This book analyses and furthers the academic debates on post-liberal peacebuilding, through a number of conceptual, theoretical and empirical research outputs. Part I includes a review of how the recent discourse on peacebuilding has evolved, and three conceptual/theoretical perspectives relevant to post-liberal peacebuilding. In particular, the editors propose the concept of bespoke peacebuilding to articulate key features of new peacebuilding models. Part II introduces five case studies that present how alternative peacebuilding models are being shaped (or can be shaped) in practice. Essential reading for scholars and students in Peace and Conflict Studies, International Relations, and International Security Studies.
Chapter 8 is available open access under a Creative Commons Attribution 4.0 International License via link.springer.com.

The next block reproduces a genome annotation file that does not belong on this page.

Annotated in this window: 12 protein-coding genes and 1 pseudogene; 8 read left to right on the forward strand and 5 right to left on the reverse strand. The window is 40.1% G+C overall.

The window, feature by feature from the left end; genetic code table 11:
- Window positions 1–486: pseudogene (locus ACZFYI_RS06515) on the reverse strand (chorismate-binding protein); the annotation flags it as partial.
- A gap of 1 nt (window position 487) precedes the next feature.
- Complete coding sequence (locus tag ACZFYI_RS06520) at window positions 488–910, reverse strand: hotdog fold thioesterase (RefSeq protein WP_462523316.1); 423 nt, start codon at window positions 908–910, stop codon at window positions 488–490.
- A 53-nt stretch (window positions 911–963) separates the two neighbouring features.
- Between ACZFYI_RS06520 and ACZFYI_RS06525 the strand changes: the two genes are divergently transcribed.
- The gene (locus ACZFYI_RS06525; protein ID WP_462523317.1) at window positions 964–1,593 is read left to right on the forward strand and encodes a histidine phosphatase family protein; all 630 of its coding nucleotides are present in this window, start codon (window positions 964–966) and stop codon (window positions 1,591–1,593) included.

Mark S. Cogan is Associate Professor of Peace and Conflict Studies at Kansai Gaidai University, Japan. He is a former communications specialist with the United Nations, serving in Southeast Asia, Sub-Saharan Africa and the Middle East. His research interests are vast, including security studies, peacebuilding, human rights, and the broader Indo-Pacific region. In addition to his research, he has published more than 120 commentaries and policy papers in major newspapers and think tanks, including the Observer Research Foundation (ORF), Bangkok Post, South China Morning Post, Southeast Asia Globe, the Diplomat Magazine, Geopolitical Monitor, Pacific Forum and more.
Hidekazu Sakai is Professor at Kansai Gaidai University, Japan. His research interests include international relations theory, international security, peacebuilding, and Indo-Pacific politics. His publications include Re-rising Japan: Its Strategic Power in International Relations (New York: Peter Lang, 2017), co-edited with Yoichiro Sato, and The US-Japan Security Community: Theoretical Understanding of Transpacific Relationships (London: Routledge, 2018).